I project my own hand gestures onto light sensitized canvases. Using various materials and processes I play with contrast, layers, and manipulate the image surface. The images emerge in varying degrees of clarity, from blurred to distinct. In the final piece the photographic image is sealed between layers of varnish.

Juri Kim was born in 1964 in Seoul, Korea and currently resides in New York City. She obtained both her Bachelor of Fine Arts (1988) and Masters of Fine Arts (1990) at the Ewha Women’s University in Seoul, Korea and an additional Masters of Art (1993) at New York University. She took part in the Artist in the Marketplace Program at the Bronx Museum of the Arts in Bronx, NY (1996). Kim has been in numerous exhibitions, including a recent solo show at the A.I.R. Gallery in NYC, Unknown Generation X:? Who Are We? a group show at the Maine Artists Space, and Hands and Waves, Waves and Hands at John Jay Gallery in NYC. Juri has been awarded a PS 122 Project Studio Program grant and the Beatrice Jackson Memorial Award. Kim was a resident in the Center for Photography’s residency program, WOODSTOCK A-I-R in 2000; additionally she has been a resident at the Millay Colony for the Arts, Henry Street Settlement, and the Virginia Center for the Creative Arts.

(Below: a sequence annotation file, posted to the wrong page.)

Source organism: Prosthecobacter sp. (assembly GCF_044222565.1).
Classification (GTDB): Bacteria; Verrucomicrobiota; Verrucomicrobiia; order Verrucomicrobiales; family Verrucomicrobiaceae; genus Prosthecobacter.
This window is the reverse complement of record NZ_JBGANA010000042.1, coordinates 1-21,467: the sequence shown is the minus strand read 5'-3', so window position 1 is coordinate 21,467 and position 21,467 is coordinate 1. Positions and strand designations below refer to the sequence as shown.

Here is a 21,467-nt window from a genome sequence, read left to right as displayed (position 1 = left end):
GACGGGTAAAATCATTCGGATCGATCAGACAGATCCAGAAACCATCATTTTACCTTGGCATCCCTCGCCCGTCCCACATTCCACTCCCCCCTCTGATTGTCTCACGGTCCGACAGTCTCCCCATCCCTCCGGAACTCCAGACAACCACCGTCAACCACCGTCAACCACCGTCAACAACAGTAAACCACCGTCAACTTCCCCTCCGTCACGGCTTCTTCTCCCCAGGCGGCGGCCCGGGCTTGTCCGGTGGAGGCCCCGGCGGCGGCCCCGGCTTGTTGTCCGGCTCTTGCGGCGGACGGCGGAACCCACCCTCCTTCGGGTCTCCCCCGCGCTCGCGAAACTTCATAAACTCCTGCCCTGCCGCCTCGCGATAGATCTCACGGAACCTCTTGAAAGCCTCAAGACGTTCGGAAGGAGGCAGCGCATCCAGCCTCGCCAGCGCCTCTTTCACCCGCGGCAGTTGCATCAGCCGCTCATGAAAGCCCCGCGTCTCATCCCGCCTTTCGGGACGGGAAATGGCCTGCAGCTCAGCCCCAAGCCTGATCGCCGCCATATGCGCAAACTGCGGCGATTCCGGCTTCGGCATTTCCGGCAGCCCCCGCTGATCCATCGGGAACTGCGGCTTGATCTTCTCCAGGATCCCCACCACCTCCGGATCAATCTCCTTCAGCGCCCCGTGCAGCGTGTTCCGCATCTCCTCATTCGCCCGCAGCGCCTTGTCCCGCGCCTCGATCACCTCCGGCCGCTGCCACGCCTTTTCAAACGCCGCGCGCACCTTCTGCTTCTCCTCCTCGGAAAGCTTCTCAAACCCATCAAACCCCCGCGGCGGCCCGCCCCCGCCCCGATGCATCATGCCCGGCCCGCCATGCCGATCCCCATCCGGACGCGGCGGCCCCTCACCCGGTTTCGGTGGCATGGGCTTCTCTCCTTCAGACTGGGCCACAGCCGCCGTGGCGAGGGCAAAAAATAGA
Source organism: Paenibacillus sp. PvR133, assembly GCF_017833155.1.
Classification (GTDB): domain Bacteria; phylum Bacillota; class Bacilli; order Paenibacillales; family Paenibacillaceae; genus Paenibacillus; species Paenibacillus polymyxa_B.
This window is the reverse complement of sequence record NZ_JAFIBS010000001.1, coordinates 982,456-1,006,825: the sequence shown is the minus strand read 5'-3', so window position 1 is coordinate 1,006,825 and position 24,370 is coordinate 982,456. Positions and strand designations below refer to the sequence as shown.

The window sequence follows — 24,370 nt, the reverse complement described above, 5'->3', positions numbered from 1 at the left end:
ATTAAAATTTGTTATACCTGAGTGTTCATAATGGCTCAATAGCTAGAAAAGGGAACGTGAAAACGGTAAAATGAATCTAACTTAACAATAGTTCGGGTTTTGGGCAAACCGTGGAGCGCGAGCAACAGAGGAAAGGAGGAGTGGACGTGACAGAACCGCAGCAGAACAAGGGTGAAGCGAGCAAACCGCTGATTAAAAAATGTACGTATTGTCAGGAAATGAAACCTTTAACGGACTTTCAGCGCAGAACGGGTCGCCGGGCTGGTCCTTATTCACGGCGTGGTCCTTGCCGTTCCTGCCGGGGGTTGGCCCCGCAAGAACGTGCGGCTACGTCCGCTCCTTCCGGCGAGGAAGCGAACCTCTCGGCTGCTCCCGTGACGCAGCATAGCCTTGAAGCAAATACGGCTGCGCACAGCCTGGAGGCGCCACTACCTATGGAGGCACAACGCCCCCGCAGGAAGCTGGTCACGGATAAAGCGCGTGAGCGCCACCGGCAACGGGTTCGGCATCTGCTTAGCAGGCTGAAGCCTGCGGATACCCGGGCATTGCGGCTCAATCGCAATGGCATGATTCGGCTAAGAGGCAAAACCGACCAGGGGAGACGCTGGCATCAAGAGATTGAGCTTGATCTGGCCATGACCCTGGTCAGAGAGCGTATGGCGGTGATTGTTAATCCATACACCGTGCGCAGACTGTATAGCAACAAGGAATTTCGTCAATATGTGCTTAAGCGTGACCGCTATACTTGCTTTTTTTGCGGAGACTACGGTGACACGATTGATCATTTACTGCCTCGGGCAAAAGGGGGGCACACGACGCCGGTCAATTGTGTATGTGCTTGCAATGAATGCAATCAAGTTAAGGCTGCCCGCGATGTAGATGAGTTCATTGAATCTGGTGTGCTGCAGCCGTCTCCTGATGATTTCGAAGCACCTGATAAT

Made in Woodstock


curated by Ariel Shanberg

August 18 – October 21, 2001

Art can be made with and without anything. Artists continuously remind us that the notion of what is art is an open playing field and not necessarily needing of a definition. Yet what art of all kinds and all artists need is time – to focus, to develop, to create. Woodstock and its community has long been a source of that precious commodity. It has been used as a point of inspiration and a place where one could focus on expressing that which is internal by distancing them from the distracting hustle of their daily lives.